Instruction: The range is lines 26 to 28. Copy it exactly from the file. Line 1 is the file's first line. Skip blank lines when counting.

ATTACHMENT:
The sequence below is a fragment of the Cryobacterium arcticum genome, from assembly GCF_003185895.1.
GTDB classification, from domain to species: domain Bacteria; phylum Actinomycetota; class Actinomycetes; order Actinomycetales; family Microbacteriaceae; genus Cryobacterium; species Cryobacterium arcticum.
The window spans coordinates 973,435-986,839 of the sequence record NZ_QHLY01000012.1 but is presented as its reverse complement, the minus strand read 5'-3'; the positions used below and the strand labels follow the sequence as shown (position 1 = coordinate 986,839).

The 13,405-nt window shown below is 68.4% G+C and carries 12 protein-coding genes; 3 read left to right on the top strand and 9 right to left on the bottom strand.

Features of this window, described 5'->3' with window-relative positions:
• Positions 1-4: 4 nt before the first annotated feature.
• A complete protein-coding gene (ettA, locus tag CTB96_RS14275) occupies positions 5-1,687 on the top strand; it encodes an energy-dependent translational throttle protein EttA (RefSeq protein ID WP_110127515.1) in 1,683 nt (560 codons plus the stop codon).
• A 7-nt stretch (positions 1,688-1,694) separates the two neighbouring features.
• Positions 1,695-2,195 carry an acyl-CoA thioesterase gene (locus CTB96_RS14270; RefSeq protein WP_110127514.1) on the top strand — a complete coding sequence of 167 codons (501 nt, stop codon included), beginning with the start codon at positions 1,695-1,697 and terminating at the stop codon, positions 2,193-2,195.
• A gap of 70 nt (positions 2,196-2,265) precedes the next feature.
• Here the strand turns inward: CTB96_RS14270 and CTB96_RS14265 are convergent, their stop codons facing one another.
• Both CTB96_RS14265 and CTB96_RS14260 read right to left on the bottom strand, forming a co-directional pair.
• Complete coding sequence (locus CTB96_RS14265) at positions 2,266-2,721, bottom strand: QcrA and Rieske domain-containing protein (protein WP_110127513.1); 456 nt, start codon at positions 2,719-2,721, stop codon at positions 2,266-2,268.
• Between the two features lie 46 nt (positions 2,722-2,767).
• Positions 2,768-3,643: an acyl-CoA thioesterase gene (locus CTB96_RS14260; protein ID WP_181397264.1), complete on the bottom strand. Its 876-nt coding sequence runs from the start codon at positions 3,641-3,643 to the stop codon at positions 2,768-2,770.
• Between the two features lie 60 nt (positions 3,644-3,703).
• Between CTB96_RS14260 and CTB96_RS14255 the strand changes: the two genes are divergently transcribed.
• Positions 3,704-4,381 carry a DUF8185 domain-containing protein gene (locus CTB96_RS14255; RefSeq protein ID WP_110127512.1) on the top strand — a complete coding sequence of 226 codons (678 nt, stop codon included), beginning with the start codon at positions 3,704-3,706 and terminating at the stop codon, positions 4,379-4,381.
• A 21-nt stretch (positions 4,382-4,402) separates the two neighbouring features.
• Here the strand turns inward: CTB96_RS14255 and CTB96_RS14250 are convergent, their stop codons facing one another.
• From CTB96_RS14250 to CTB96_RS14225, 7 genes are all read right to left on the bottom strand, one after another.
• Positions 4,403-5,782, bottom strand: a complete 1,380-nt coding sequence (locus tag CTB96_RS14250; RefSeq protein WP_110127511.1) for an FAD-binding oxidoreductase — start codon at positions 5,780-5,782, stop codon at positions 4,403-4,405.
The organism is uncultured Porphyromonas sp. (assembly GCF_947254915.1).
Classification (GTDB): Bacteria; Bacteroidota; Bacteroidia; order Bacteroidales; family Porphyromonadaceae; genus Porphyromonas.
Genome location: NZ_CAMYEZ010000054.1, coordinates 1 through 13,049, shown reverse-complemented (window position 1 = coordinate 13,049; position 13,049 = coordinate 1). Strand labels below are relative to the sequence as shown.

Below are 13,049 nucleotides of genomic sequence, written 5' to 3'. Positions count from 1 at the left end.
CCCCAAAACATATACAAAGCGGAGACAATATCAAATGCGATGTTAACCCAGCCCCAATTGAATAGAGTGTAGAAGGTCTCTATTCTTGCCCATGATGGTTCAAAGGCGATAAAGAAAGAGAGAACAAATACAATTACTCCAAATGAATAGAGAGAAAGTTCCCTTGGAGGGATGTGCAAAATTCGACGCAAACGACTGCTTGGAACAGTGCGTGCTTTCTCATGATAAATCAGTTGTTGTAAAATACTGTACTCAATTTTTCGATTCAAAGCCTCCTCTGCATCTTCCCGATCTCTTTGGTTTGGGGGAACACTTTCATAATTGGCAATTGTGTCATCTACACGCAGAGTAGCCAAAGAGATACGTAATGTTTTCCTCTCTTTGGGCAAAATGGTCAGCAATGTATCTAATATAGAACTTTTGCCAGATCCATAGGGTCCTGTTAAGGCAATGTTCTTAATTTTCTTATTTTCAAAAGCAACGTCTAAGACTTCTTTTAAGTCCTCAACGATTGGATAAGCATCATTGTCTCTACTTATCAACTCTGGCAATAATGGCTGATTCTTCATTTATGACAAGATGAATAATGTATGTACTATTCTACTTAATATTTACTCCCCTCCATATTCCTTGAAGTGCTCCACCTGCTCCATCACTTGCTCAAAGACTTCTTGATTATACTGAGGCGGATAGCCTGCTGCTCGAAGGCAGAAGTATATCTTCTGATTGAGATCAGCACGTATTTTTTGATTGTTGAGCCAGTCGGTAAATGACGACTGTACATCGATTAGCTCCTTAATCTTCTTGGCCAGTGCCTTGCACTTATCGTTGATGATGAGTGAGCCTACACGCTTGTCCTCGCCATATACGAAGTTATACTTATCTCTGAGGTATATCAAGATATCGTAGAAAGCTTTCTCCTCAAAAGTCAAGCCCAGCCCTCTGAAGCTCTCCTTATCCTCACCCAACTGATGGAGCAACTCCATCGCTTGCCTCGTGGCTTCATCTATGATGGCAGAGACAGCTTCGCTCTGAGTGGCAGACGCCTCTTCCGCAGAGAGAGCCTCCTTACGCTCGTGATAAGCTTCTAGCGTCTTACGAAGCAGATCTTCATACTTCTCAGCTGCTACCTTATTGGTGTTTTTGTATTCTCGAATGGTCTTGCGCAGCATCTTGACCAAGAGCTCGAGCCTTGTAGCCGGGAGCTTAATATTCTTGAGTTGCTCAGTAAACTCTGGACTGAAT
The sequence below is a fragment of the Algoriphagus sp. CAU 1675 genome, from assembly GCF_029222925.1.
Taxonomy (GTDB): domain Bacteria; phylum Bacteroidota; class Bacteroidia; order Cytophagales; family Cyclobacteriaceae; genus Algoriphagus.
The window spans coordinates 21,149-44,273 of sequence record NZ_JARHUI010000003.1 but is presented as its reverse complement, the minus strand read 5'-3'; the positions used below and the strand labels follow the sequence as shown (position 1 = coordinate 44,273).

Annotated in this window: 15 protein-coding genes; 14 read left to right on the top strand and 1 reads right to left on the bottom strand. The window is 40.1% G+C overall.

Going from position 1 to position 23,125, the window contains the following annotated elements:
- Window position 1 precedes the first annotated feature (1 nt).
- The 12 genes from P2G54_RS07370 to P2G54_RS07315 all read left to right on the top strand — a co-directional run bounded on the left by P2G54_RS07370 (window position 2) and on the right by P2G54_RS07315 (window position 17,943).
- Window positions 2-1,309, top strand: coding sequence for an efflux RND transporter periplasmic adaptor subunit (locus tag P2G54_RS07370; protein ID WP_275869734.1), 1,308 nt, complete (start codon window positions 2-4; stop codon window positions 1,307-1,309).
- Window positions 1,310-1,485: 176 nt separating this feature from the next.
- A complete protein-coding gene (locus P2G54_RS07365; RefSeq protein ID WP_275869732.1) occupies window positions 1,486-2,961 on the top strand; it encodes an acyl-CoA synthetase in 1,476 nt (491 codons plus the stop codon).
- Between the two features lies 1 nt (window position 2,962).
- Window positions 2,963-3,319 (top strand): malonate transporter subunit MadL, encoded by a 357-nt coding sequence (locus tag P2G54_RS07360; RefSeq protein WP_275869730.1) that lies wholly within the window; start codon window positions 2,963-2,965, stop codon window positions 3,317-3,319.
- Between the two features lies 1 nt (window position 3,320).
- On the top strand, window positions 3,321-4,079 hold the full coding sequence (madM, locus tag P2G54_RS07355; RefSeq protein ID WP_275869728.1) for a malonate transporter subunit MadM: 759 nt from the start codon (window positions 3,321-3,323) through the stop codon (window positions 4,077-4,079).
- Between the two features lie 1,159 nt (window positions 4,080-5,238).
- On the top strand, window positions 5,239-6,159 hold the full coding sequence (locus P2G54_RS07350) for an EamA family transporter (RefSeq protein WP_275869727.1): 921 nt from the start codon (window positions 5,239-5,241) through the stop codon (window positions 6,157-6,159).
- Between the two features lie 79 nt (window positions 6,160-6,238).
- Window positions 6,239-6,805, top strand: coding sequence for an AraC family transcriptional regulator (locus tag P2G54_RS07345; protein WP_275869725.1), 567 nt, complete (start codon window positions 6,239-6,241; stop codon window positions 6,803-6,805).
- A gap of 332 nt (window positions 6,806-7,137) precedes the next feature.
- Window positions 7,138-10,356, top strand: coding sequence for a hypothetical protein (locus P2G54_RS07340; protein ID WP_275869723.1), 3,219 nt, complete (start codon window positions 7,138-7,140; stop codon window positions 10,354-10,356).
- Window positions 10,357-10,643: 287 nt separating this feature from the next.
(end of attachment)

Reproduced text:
Below are 13,049 nucleotides of genomic sequence, written 5' to 3'. Positions count from 1 at the left end.
CCCCAAAACATATACAAAGCGGAGACAATATCAAATGCGATGTTAACCCAGCCCCAATTGAATAGAGTGTAGAAGGTCTCTATTCTTGCCCATGATGGTTCAAAGGCGATAAAGAAAGAGAGAACAAATACAATTACTCCAAATGAATAGAGAGAAAGTTCCCTTGGAGGGATGTGCAAAATTCGACGCAAACGACTGCTTGGAACAGTGCGTGCTTTCTCATGATAAATCAGTTGTTGTAAAATACTGTACTCAATTTTTCGATTCAAAGCCTCCTCTGCATCTTCCCGATCTCTTTGGTTTGGGGGAACACTTTCATAATTGGCAATTGTGTCATCTACACGCAGAGTAGCCAAAGAGATACGTAATGTTTTCCTCTCTTTGGGCAAAATGGTCAGCAATGTATCTAATATAGAACTTTTGCCAGATCCATAGGGTCCTGTTAAGGCAATGTTCTTAATTTTCTTATTTTCAAAAGCAACGTCTAAGACTTCTTTTAAGTCCTCAACGATTGGATAAGCATCATTGTCTCTACTTATCAACTCTGGCAATAATGGCTGATTCTTCATTTATGACAAGATGAATAATGTATGTACTATTCTACTTAATATTTACTCCCCTCCATATTCCTTGAAGTGCTCCACCTGCTCCATCACTTGCTCAAAGACTTCTTGATTATACTGAGGCGGATAGCCTGCTGCTCGAAGGCAGAAGTATATCTTCTGATTGAGATCAGCACGTATTTTTTGATTGTTGAGCCAGTCGGTAAATGACGACTGTACATCGATTAGCTCCTTAATCTTCTTGGCCAGTGCCTTGCACTTATCGTTGATGATGAGTGAGCCTACACGCTTGTCCTCGCCATATACGAAGTTATACTTATCTCTGAGGTATATCAAGATATCGTAGAAAGCTTTCTCCTCAAAAGTCAAGCCCAGCCCTCTGAAGCTCTCCTTATCCTCACCCAACTGATGGAGCAACTCCATCGCTTGCCTCGTGGCTTCATCTATGATGGCAGAGACAGCTTCGCTCTGAGTGGCAGACGCCTCTTCCGCAGAGAGAGCCTCCTTACGCTCGTGATAAGCTTCTAGCGTCTTACGAAGCAGATCTTCATACTTCTCAGCTGCTACCTTATTGGTGTTTTTGTATTCTCGAATGGTCTTGCGCAGCATCTTGACCAAGAGCTCGAGCCTTGTAGCCGGGAGCTTAATATTCTTGAGTTGCTCAGTAAACTCTGGACTGAAT
The sequence below is a fragment of the Algoriphagus sp. CAU 1675 genome, from assembly GCF_029222925.1.